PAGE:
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Interview with Former U.S. Intelligence Official on Bhutto Assassination

| Thu Dec. 27, 2007 11:56 AM EST

I interviewed a former U.S. intelligence official knowledgeable about Pakistan about the assassination today in Rawalpindi of Pakistani opposition leader and former prime minister Benazir Bhutto. While his comments make clear Bhutto was an irreplaceable political figure in the country, and that her political party cannot exist in the same way without her, he also emphasized his belief that Pakistan and its institutions are far more resilient and disciplined than many people in the West may understand. Here is a summary of the interview:

Former U.S. Intelligence Official (FUSIO): Let us never forget that at least in my lifetime we had two presidents shot and one died, and a likely Democratic presidential candidate Bobby Kennedy killed and Martin Luther King Jr., all in rapid succession. Before we jump in and [scream that Pakistan is a failed nuclear state] and draw conclusions about collusion. If some guy has one hand on a lanyard and the other on a gun, and he's willing to blow himself up, whether it's in Washington or Rawalpindi, if he gets through, he can do his dirty job. It's a conspiracy theorists' dream. …

Mother Jones: There's no doubt that it was some form of Al Qaida who was behind this?

FUSIO: I hate to use that word [because it's not precise]. "Al Qaida" and the "Taliban" – everybody [in the West] can even spell them both. But it is that crowd - - militant Islamists.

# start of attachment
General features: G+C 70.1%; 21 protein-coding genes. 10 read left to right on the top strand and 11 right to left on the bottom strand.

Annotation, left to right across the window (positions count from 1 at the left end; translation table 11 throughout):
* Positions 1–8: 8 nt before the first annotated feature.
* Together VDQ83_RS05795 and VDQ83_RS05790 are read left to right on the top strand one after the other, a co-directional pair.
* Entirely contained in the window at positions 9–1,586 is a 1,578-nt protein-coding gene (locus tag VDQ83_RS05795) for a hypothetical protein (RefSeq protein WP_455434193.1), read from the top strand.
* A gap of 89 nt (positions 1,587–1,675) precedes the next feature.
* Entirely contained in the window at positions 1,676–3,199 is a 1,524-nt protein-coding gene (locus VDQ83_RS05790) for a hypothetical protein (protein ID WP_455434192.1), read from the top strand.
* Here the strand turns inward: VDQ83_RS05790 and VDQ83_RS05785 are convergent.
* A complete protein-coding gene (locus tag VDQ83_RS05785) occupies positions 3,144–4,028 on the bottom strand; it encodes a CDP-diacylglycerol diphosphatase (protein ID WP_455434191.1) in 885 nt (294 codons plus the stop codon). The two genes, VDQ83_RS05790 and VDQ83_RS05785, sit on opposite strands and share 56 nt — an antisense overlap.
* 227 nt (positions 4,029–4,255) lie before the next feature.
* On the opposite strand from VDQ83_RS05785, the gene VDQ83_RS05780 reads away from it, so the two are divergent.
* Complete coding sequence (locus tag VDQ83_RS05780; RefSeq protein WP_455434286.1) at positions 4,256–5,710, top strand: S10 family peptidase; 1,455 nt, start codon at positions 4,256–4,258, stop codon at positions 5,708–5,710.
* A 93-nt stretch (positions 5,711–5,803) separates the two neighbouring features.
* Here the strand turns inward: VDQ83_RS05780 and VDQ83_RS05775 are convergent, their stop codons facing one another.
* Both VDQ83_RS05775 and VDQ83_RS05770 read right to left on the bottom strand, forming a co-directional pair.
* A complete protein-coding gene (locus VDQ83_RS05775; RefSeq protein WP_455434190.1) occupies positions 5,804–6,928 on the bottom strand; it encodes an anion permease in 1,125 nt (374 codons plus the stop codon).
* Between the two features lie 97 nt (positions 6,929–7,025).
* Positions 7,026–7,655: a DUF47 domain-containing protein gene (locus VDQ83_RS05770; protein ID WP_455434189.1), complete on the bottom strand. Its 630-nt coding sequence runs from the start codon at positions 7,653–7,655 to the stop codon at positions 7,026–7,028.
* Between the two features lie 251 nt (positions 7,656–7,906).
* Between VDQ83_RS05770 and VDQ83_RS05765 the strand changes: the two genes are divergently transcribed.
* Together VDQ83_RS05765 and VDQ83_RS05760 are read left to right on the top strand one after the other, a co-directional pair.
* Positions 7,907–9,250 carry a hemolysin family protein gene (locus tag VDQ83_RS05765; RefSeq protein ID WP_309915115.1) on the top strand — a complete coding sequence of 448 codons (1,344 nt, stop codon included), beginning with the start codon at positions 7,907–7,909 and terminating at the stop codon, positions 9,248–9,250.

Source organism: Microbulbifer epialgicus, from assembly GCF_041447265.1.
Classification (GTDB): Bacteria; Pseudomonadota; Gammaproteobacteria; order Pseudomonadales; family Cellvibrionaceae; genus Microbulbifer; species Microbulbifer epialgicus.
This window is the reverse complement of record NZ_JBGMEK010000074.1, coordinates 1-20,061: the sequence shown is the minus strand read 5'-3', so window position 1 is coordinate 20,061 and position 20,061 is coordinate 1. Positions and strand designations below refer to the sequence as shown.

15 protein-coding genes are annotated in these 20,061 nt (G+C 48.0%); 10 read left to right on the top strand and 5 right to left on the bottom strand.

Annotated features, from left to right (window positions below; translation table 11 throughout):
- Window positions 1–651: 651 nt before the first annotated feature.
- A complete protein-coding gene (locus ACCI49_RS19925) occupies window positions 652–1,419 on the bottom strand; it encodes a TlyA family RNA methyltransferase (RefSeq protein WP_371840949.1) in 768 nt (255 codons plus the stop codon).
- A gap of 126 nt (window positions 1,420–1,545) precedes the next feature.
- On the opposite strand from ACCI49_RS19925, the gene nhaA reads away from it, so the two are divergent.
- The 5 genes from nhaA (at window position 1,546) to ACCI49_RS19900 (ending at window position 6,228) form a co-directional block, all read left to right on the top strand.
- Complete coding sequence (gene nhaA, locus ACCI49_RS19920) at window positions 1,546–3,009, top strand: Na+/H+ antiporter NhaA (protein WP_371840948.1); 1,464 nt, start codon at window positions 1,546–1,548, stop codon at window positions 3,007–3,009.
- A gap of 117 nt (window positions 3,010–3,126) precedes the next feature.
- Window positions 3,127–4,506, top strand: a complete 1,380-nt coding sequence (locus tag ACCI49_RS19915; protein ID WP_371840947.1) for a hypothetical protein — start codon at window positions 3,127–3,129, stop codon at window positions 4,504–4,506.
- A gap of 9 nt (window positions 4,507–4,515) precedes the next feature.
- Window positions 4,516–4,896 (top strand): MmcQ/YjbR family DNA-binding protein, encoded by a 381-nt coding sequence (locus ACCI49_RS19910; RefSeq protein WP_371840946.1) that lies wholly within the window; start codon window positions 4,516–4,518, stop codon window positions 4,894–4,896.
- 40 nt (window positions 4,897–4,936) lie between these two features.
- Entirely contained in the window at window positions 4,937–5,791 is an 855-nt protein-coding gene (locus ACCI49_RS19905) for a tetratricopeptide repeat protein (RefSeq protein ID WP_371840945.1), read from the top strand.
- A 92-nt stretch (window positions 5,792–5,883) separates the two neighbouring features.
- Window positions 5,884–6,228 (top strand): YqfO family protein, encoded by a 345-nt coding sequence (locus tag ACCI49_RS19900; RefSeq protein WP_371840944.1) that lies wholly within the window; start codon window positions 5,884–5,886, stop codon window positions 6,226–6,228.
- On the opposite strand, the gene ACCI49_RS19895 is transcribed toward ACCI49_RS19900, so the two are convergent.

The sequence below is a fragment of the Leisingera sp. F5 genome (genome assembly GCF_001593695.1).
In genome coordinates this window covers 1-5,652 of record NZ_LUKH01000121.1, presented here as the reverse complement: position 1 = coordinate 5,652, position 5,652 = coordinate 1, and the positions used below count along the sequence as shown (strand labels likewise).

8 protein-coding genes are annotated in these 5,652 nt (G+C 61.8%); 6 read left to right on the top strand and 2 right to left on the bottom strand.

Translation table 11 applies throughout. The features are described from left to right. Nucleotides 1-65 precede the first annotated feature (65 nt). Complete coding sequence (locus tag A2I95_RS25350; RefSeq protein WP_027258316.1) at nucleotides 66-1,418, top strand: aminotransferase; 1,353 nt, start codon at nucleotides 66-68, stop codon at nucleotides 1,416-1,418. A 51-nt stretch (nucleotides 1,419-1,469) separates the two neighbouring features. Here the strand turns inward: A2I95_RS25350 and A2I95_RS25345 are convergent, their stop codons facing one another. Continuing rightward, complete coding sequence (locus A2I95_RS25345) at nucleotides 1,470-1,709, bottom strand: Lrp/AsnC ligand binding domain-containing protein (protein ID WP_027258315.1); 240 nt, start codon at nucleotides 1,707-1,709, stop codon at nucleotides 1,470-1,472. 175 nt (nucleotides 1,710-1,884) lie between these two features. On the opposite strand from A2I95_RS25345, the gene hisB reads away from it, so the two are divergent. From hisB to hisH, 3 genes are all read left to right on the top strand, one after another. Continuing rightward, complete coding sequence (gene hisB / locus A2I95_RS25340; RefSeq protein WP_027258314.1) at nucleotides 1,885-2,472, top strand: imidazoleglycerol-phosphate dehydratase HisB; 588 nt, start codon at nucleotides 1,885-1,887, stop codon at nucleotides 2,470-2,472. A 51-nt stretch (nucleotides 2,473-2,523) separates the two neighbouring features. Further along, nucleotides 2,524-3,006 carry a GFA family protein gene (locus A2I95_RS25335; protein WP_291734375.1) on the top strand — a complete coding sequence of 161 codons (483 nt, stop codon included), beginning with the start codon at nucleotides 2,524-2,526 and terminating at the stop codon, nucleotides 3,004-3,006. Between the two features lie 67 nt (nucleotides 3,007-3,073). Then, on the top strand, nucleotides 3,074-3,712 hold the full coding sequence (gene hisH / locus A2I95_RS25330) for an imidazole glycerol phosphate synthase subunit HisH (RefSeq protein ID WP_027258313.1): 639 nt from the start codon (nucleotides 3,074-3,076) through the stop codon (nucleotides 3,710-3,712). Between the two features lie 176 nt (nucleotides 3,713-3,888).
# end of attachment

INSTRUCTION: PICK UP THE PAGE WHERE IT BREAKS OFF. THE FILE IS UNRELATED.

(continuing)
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Huck You, Romney

| Thu Dec. 27, 2007 10:23 AM EST

squirrel.jpeg Mike Huckabee is one passive aggressive Mo-Fo. His pheasant hunting outing yesterday was the perfect example: he was able to showcase his wily criticism, to slam Mitt Romney without ever mentioning his name. And to make broad allusions to political muscle while really only talking about varmints.

He compared killing a pheasant to trying to crossing him politically: "Don't get in my way, this is what happens." In between shots he said that he's the candidate who brings a "level of authenticity and credibility to the campaign."

And by that, of course, he meant Romney is no hunter. He criticized the Massachusetts governor, who has called himself a hunter, for only tracking "small varmints." Then, going after even the varmint vote, Huckabee added that in college he ate his fair share of fried squirrel and Coke. Greased up in his popcorn popper.

Ah, a man of the people.

Pakistani Opposition Leader Benazir Bhutto Killed

| Thu Dec. 27, 2007 9:14 AM EST

Pakistani opposition leader Benazir Bhutto has been killed in a suicide attack along with twenty other people at a campaign rally in Rawalpindi. The AP reports: "A party security adviser said Bhutto was shot in the neck and chest as she got into her vehicle, then the gunman blew himself up." The Harvard and Oxford educated Bhutto had become the first female prime minister in the Muslim world. Background on her recent return from exile to Pakistan here.

Santa's Reindeer: Not as Sprightly as They Used to Be

| Wed Dec. 26, 2007 9:16 PM EST